Tourism and Hospitality - Who Gets Hired

by | April 01, 2009

Tours of duty

The good thing about hospitality and tourism is that there's almost always a job to be found. The industry has been undergoing a shortage of quality talent and management hires in recent years. There is a wide variety of jobs in the industry for people of all skill sets and education levels, and high turnover means wide availability. According to MyCareer, the average pay for those in the hospitality, travel and tourism industry is about $52,000. However, there's obviously a big pay gap between a dishwasher and a management job. Aside from the mid- to upper-level positions, compensation levels are generally on the low side.

Most entry-level jobs in hotels require minimal training -- most of it comes on the job. Housekeeper and janitor positions generally require the least training and education, and have the fewest opportunities for advancement, though they can be attractive for seasonal or temporary work. Those who work in guest services as a host or hostess or desk clerk can advance to supervisory positions with sufficient experience in the industry. Completion of a program in hotel management will also usually lead to more rapid advancement. Hotels may also need people in the food service industry, such as chefs and restaurant staff. Hospitality involves 24-hour service, and low seniority usually entails working night and weekend shifts, at least initially. Sales positions are usually fast-paced and often require prior experience.

Studying can take you far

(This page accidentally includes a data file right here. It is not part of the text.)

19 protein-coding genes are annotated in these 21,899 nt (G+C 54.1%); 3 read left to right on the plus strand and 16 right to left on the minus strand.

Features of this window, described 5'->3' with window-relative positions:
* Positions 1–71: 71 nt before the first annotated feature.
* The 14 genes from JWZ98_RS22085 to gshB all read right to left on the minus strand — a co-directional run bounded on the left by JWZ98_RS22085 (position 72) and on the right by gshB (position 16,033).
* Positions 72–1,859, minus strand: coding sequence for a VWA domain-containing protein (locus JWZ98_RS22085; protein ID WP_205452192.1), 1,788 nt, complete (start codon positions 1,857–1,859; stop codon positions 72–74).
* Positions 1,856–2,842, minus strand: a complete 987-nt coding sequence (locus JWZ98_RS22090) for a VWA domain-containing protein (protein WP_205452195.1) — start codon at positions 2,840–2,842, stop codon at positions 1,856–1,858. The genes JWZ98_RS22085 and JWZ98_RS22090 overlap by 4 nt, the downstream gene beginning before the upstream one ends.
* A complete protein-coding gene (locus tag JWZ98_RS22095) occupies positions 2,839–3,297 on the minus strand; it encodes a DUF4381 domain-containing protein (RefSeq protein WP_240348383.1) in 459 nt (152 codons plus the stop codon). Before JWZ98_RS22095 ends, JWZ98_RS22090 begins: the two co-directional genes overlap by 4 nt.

Hospitality has been undergoing a shift over the years from a skill-based to a knowledge-based industry. In the past, most hotel managers were hired from food and beverage, front desk, housekeeping and sales positions, without a strong emphasis on higher education requirements. However, employers today frequently give hiring preference to individuals with degrees in international hotel and tourism management. A bachelor's degree in business management (especially with a focus on tourism or leisure management) can also take you a long way. There are also specific hospitality schools, such as Tourism Training Australia, which can get you in the door.

Graduates of hotel and hospitality management programs usually start as trainee assistant managers, or at least advance to such positions quickly. This doesn't apply just to hotels, but can also get you a management position at casinos, clubs, restaurants and bars, as well as a potential dive into sales and marketing. Clerkships can also get your foot in the door when it comes to getting hired for a management-track position. Another way in is through a leadership training program, which hires recent graduates to participate.

Filed Under: Job Search


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